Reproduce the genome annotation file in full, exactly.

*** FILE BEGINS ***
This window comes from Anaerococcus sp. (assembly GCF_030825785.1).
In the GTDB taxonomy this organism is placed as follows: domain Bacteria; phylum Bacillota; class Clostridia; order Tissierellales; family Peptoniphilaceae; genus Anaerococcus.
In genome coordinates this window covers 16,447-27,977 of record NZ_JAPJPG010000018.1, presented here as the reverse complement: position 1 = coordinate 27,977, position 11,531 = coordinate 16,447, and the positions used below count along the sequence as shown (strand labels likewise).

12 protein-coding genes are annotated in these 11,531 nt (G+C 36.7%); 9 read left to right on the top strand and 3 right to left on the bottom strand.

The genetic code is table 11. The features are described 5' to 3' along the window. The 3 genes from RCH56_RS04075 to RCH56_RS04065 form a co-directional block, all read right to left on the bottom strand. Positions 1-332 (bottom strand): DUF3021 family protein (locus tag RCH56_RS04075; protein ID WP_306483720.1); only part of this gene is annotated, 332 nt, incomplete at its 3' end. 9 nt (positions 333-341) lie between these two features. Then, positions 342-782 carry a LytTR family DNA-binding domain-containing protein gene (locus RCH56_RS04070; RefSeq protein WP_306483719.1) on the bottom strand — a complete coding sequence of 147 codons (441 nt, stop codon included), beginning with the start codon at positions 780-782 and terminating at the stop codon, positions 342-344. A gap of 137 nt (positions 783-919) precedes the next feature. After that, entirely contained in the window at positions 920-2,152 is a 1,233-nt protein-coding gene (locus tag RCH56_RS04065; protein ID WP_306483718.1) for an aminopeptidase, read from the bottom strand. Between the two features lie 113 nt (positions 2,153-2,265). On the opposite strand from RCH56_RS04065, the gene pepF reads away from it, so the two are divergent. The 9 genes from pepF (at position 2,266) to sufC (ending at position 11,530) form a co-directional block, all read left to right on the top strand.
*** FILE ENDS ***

This window comes from Anaerococcus sp. (assembly GCF_030825785.1).
In the GTDB taxonomy this organism is placed as follows: domain Bacteria; phylum Bacillota; class Clostridia; order Tissierellales; family Peptoniphilaceae; genus Anaerococcus.
In genome coordinates this window covers 16,447-27,977 of record NZ_JAPJPG010000018.1, presented here as the reverse complement: position 1 = coordinate 27,977, position 11,531 = coordinate 16,447, and the positions used below count along the sequence as shown (strand labels likewise).

12 protein-coding genes are annotated in these 11,531 nt (G+C 36.7%); 9 read left to right on the top strand and 3 right to left on the bottom strand.

The genetic code is table 11. The features are described 5' to 3' along the window. The 3 genes from RCH56_RS04075 to RCH56_RS04065 form a co-directional block, all read right to left on the bottom strand. Positions 1-332 (bottom strand): DUF3021 family protein (locus tag RCH56_RS04075; protein ID WP_306483720.1); only part of this gene is annotated, 332 nt, incomplete at its 3' end. 9 nt (positions 333-341) lie between these two features. Then, positions 342-782 carry a LytTR family DNA-binding domain-containing protein gene (locus RCH56_RS04070; RefSeq protein WP_306483719.1) on the bottom strand — a complete coding sequence of 147 codons (441 nt, stop codon included), beginning with the start codon at positions 780-782 and terminating at the stop codon, positions 342-344. A gap of 137 nt (positions 783-919) precedes the next feature. After that, entirely contained in the window at positions 920-2,152 is a 1,233-nt protein-coding gene (locus tag RCH56_RS04065; protein ID WP_306483718.1) for an aminopeptidase, read from the bottom strand. Between the two features lie 113 nt (positions 2,153-2,265). On the opposite strand from RCH56_RS04065, the gene pepF reads away from it, so the two are divergent. The 9 genes from pepF (at position 2,266) to sufC (ending at position 11,530) form a co-directional block, all read left to right on the top strand.